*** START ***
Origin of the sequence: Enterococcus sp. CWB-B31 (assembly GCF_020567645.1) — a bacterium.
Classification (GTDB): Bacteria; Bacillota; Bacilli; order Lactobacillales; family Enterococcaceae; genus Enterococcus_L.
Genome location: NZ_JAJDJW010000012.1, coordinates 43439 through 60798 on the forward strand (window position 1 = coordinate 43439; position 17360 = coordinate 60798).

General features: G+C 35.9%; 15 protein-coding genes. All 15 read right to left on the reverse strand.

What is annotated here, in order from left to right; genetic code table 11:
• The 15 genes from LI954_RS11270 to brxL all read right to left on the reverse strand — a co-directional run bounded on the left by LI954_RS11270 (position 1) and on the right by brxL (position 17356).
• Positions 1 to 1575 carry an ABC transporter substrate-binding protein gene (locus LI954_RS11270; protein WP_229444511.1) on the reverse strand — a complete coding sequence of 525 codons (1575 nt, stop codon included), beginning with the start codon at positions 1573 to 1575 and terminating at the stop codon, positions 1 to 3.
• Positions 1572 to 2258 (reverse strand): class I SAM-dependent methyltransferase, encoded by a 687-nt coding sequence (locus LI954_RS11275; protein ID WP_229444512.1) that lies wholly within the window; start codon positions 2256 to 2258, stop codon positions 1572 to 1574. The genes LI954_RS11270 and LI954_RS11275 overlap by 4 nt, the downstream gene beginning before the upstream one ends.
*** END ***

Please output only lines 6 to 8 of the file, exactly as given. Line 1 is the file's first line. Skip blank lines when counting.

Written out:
• The 15 genes from LI954_RS11270 to brxL all read right to left on the reverse strand — a co-directional run bounded on the left by LI954_RS11270 (position 1) and on the right by brxL (position 17356).
• Positions 1 to 1575 carry an ABC transporter substrate-binding protein gene (locus LI954_RS11270; protein WP_229444511.1) on the reverse strand — a complete coding sequence of 525 codons (1575 nt, stop codon included), beginning with the start codon at positions 1573 to 1575 and terminating at the stop codon, positions 1 to 3.
• Positions 1572 to 2258 (reverse strand): class I SAM-dependent methyltransferase, encoded by a 687-nt coding sequence (locus LI954_RS11275; protein ID WP_229444512.1) that lies wholly within the window; start codon positions 2256 to 2258, stop codon positions 1572 to 1574. The genes LI954_RS11270 and LI954_RS11275 overlap by 4 nt, the downstream gene beginning before the upstream one ends.